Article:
Director: Stuart Beattie
Starring: Aaron Eckhart, Miranda Otto, Yvonne Strahovski, Bill Nighy
Release Date (US): 24th January, 2014
Company: Lionsgate Entertainment
“I, descender of the demon horde. I, my father’s son. I… Frankenstein.” – Adam
The action/fantasy I, Frankenstein updates Mary Shelley’s monster in a present-day setting – uniting star Aaron Eckhart (The Dark Knight) Stuart Beattie (Tomorrow, When The War Began) in this graphic novel adaptation. and director Two centuries after his creation, the monster, Adam, still roams the earth, cursed by his immortality. He soon finds himself caught in the middle of an ancient war between gargoyles and demons – the latter of whom seek to replicate his creator’s work.
Adapting on source material from his own graphic novel, screenwriter Kevin Grevioux’s (Underworld) script is both dull and ridden with plot holes. No character is developed fully enough for the audience to ever truly root for them, while their questionable decisions and actions only serve to advance the increasingly ridiculous storyline. In the end, Grevioux’s work on the Underworld franchise is made to look far superior.
The film’s simplistic tale of good vs evil vs ‘something in between’ make for a formulaic narrative, only punctuated every so often by jarring, over-the-top action sequences with terrible CGI. The movie is full of cheap twists, that only ever lead to illogical results and more fights. Adam himself is a forgettable take on Shelley’s famous creation, with thematic elements of ‘humanity’ and ‘loneliness’ handled in a very generic fashion. Elsewhere, some of the movie’s dialogue is nothing short of appalling.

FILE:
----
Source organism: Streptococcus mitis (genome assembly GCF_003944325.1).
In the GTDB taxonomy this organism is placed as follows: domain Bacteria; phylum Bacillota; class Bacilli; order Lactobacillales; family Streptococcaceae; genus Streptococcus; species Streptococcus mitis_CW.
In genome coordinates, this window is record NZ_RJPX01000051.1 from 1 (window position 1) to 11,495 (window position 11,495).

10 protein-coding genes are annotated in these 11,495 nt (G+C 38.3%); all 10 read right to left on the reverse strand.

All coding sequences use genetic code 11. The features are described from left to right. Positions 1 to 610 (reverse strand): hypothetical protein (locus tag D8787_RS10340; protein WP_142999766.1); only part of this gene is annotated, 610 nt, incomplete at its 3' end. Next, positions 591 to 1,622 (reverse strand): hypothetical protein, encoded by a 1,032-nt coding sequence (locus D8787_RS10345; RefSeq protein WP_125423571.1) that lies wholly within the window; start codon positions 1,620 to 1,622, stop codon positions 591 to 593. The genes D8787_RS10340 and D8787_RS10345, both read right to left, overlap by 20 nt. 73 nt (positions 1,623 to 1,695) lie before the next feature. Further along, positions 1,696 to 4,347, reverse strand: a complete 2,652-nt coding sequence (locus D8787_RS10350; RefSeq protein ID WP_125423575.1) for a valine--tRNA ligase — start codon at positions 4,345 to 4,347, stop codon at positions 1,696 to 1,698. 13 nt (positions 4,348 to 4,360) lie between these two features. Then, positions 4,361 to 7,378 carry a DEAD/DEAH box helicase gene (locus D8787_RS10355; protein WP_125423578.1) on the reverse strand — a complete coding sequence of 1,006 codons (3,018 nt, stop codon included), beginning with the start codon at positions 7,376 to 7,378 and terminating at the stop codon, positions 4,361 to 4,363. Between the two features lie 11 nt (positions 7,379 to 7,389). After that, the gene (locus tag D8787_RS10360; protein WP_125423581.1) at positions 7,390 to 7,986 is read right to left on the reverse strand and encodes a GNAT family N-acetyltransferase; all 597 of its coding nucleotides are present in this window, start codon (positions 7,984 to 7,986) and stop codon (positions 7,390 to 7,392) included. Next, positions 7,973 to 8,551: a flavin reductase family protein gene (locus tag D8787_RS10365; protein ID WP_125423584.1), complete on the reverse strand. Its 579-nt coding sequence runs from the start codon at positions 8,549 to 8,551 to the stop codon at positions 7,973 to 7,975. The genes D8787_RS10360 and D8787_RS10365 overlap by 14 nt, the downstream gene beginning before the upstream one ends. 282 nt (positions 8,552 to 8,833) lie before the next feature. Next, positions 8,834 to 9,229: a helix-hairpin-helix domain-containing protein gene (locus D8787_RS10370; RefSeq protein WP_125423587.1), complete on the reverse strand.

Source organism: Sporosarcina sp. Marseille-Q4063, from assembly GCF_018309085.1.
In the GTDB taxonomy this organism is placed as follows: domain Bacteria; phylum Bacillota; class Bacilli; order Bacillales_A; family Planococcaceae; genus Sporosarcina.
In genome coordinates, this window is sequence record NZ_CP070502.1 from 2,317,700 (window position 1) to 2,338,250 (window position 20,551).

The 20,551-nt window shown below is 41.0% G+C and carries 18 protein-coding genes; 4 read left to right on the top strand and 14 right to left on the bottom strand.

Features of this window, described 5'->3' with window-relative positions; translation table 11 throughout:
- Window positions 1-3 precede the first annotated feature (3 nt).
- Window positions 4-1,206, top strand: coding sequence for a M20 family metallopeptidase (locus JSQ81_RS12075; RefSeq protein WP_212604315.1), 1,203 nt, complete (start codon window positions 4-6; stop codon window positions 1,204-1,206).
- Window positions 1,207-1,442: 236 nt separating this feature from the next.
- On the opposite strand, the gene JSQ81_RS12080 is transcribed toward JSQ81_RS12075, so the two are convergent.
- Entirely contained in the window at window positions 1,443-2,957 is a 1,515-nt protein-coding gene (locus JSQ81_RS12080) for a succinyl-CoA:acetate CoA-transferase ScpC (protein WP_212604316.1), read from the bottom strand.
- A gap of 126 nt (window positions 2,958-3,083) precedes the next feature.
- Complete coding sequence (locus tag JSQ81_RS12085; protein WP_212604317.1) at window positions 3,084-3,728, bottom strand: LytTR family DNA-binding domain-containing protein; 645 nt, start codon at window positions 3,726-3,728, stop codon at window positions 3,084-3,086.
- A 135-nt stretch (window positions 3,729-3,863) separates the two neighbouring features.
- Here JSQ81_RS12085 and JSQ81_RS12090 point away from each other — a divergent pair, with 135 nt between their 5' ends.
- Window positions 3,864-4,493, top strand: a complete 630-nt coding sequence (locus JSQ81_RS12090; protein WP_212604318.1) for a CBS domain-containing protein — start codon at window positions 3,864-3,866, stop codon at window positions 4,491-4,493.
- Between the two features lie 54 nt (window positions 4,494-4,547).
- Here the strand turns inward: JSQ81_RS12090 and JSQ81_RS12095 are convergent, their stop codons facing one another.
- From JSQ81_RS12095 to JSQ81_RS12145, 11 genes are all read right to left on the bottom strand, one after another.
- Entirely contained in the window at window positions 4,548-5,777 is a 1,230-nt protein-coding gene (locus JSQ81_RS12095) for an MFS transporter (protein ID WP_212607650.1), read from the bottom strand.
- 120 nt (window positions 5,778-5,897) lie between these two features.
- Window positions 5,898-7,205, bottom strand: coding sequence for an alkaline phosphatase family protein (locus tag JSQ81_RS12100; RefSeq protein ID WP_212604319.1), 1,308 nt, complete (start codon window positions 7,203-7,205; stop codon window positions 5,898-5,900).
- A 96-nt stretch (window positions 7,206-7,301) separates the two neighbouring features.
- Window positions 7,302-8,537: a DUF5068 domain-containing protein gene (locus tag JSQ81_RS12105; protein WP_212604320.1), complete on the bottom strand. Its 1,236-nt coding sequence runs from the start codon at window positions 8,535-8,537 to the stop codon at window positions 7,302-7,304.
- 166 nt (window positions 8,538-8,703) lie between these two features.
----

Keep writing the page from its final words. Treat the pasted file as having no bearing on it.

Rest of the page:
“I’m a dozen used parts from eight different corpses. I’m a monster.” – Adam;
“You’re only a monster if you behave like one.” – Terra
‘When bad films happen to good actors’. That phrase just about sums up Aaron Eckhart’s last few years in Hollywood. The man who once turned in a tour-de-force performance in The Dark Knight is but a shadow of himself here. While he still manages to convey Adam’s isolation, he struggles build upon anything more than that for an all round terribly written character.
The supporting cast don’t fare any better. Jai Courtney (A Good Day To Die Hard) is another talented actor who’s on a run of bad movies, and while he fits the mould as hot-head Gideon, he has very little to work with here. Elsewhere, veteran Bill Nighy turned in a much more convincing villainous performance in the Underworld franchise, while Yvonne Strahovski (Chuck) is completely underwhelming as love interest/’scientist’ Terra – a walking plot device disguised as a character.
Direction & Tone
Alongside Grevioux, a large portion of the blame must go towards his co-writer and director, Stuart Beattie, who fails bring any entertainment value to this action/fantasy flick at all. There is very little to enjoy about his dark and often too sombre vision for a film that is far too campy to ever really take seriously at all. Perhaps most disappointing were the often terrible visuals – making you wonder what exactly this movie has going for it.
- I’m among that so-called ‘lower echelon’ of film viewers that actually liked Underworld (well… at least the first one). And I still hated this.
- “I am the terror that flaps in the night” – Aaron Eckhart channelling a horny Batman
- In all fairness. It is actually possible to enjoy this movie with an open mind. Just compare it to Van Helsing
- I’m secretly hoping an unlikely sequel does get green lit, featuring gargoyles vs pirates. Aye, Aye, Frankenstein anybody?
A mind-numbingly ridiculous script and incredibly bland plot – mixed in with some unapologetically weak visuals – make I, Frankenstein an early contender for ‘cinematic dud of the year’.